Koury far too much seems to have just let the camera run on his subjects. There is no story to the film as there is with a documentary such as HOOP DREAMS. Instead we just see people doing their thing. And their thing too frequently fails to seem noteworthy. I came away from the film wanting to tell cult-expert Caryl Matrisciana that just because these kids say they are wizards does not mean that there is really anything magical about them. And I think I would like to tell the kids the same thing. I rate WE ARE WIZARDS low +1 on the -4 to +4 scale or 5/10.
Film Credits: http://tinyurl.com/weRwizards
Product Placement and ROLLBACK (letter of comment by Robert Sawyer):
In response to Susan de Guardiola's letter about the appearance of the Atkins Diet in Robert Sawyer's book ROLLBACK in the 10/10/08 issue of the MT VOID, Robert Sawyer writes:
First, Atkins didn't pay me a penny. I've never taken a cent from anyone to promote anything anywhere.
And I don't know any author who has ever gotten any sort of product-placement payment, and *especially* not in science fiction. Do you know why ANALOG and ASIMOV'S have so few pages of ads? BECAUSE NO ONE WILL BUY THEM, even at $900 (cost of a full page in one of those magazines).
That is, despite having a full-time ad sales department at Dell Magazines, they've never been able to convince, even once, any major advertising account outside of SF book and DVD publishers, to pony up what is a trivial amount of money by Madison Avenue standards for FULL PAGE ADS in a science-fiction magazines--and you have visions of big-bucks checks being cut for SINGLE-SENTENCE mentions of something that isn't even a product (you don't have to buy ANYTHING to do Atkins; it doesn't require special foodstuffs the way, say, Weight Watchers, does)? Puh-leeze.
Second, the word "Atkins" appears exactly four times in the novel (two of which are adjacent to each other); the brand name "Scrabble" appears 24 times. And, no, Hasbro didn't pay me a cent, either. And, by the way, "Coke" and "Pizza Hut" each appear twice, and no one found this remarkable, so I guess the threshold of suspicion is somewhere between three and four total mentions (out of 100,000 words) ... ;)
Third, the last of the four references to Atkins is a negative one: In reference to what the demonstrably more advanced Dracons eat, Sarah says, "I'm afraid Atkins didn't catch on beyond Earth; it's mostly carbohydrates."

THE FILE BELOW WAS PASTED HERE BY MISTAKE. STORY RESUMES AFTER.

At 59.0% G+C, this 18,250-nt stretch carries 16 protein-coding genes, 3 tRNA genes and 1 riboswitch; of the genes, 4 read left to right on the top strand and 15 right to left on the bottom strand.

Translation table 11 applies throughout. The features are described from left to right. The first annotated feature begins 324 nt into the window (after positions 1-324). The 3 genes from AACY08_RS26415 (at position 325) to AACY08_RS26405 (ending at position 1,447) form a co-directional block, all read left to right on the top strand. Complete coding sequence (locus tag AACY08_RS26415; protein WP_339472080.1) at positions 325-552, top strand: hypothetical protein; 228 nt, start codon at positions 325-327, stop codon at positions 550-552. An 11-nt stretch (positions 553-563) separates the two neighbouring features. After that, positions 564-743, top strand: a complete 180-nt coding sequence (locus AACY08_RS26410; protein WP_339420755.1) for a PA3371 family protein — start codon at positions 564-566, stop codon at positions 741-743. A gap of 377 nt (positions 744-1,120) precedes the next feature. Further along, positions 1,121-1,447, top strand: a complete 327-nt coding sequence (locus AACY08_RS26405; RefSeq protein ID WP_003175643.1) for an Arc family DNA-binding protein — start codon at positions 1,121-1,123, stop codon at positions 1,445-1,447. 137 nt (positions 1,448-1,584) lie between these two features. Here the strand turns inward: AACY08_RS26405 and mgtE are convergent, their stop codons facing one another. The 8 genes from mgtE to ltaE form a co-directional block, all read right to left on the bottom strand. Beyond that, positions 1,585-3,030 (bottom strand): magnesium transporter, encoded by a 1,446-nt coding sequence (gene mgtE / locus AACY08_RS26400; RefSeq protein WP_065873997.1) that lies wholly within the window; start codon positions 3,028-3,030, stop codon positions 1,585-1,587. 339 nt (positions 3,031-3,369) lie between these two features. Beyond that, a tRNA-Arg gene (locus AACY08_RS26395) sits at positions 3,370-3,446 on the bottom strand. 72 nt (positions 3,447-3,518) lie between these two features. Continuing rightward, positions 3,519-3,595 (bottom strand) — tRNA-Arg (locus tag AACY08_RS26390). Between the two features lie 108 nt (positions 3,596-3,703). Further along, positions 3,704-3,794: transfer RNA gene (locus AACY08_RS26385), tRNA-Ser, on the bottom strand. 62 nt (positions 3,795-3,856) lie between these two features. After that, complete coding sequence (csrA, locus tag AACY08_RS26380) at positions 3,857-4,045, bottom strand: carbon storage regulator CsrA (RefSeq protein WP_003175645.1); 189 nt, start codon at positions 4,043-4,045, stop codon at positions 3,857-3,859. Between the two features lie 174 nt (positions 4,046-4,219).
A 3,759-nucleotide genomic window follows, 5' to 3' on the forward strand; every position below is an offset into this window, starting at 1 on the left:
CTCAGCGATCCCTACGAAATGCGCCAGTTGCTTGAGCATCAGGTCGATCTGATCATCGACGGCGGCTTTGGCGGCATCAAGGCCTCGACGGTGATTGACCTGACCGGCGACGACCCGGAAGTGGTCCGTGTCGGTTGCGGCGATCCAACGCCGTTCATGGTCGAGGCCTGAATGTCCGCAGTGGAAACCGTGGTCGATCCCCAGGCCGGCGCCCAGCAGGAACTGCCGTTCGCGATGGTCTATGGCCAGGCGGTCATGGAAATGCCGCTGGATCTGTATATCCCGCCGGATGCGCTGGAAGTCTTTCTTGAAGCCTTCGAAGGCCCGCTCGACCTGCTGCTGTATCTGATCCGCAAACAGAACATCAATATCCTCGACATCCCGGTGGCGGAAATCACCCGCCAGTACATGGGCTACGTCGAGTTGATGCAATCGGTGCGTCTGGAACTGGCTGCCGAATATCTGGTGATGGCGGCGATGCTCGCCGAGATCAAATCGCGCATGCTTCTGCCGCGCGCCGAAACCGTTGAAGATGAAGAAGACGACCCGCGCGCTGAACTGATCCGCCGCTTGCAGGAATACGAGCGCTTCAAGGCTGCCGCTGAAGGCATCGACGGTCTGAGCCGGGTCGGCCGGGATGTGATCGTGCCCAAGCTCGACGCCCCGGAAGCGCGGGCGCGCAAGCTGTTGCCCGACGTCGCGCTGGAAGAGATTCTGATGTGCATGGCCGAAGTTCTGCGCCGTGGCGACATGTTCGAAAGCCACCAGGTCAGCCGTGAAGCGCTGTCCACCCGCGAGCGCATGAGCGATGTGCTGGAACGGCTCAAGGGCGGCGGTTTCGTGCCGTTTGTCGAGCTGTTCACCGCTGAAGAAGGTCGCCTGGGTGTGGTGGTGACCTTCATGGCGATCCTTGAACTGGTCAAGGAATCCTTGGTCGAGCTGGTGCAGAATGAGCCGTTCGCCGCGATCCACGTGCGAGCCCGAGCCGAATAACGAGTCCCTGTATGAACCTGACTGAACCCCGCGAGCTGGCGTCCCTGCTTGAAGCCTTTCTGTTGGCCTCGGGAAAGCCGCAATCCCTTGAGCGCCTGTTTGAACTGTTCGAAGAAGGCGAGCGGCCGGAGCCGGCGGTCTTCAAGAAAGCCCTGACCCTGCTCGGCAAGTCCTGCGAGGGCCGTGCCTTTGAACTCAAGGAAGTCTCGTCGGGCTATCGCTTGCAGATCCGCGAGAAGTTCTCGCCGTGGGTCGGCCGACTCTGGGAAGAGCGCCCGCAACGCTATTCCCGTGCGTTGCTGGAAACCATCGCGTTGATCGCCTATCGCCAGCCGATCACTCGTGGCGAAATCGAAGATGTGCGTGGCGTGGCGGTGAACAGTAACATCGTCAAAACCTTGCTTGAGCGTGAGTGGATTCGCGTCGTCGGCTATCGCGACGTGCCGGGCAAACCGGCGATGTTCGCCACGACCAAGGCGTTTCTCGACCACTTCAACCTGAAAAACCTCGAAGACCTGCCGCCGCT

Fourth, the choice of Atkins is in service of the theme of the book, and it's not even subtext; it's spelled out explicitly in Chapter 7. Atkins demonstrably works -- that is, it takes weight off, and does so quickly. But if you want to keep the weight off, you have to stay on Atkins FOR DECADES. It's the SETI of diets: it is NOT for the impatient, it's NOT something that you can do without a long-term commitment. You want to talk to the stars? Sure, banging out a signal, or picking one up, is quick and easy, but after that it's a lifelong commitment. You want to take weight off? Easy. You want to KEEP weight off? It's a lifelong commitment. In the book, Sarah talks the talk, and Don walks the walk.
Fifth, the fact that Don is slim in his eighties (and also when he appears to be in his twenties for the second time), but was not when he was actually young, is also in service of the book's story. He's not supposed to be a callous, bad guy, you know, and it was important to show that the notion of a beautiful twenty-something coming on to him was something he'd never had any experience with the first time around, and so he was unprepared for and caught off guard by Lenore's actions. [-rs]
AT&T (letter of comment by Steve Lelchuk):
In response to Mark's comments on AT&T in the 10/10/08 issue of the MT VOID, Steve Lelchuk writes, "Not to mention the consequences for AT&T of cooperation in illegal wiretapping (assuming no retroactive immunity, of course!)." [-sl]
Product Placement and the Disney Channel (letter of comment by Dave Anolick):
In response to Mark's comments on product placement in the 10/10/08 issue of the MT VOID, Dave Anolick writes: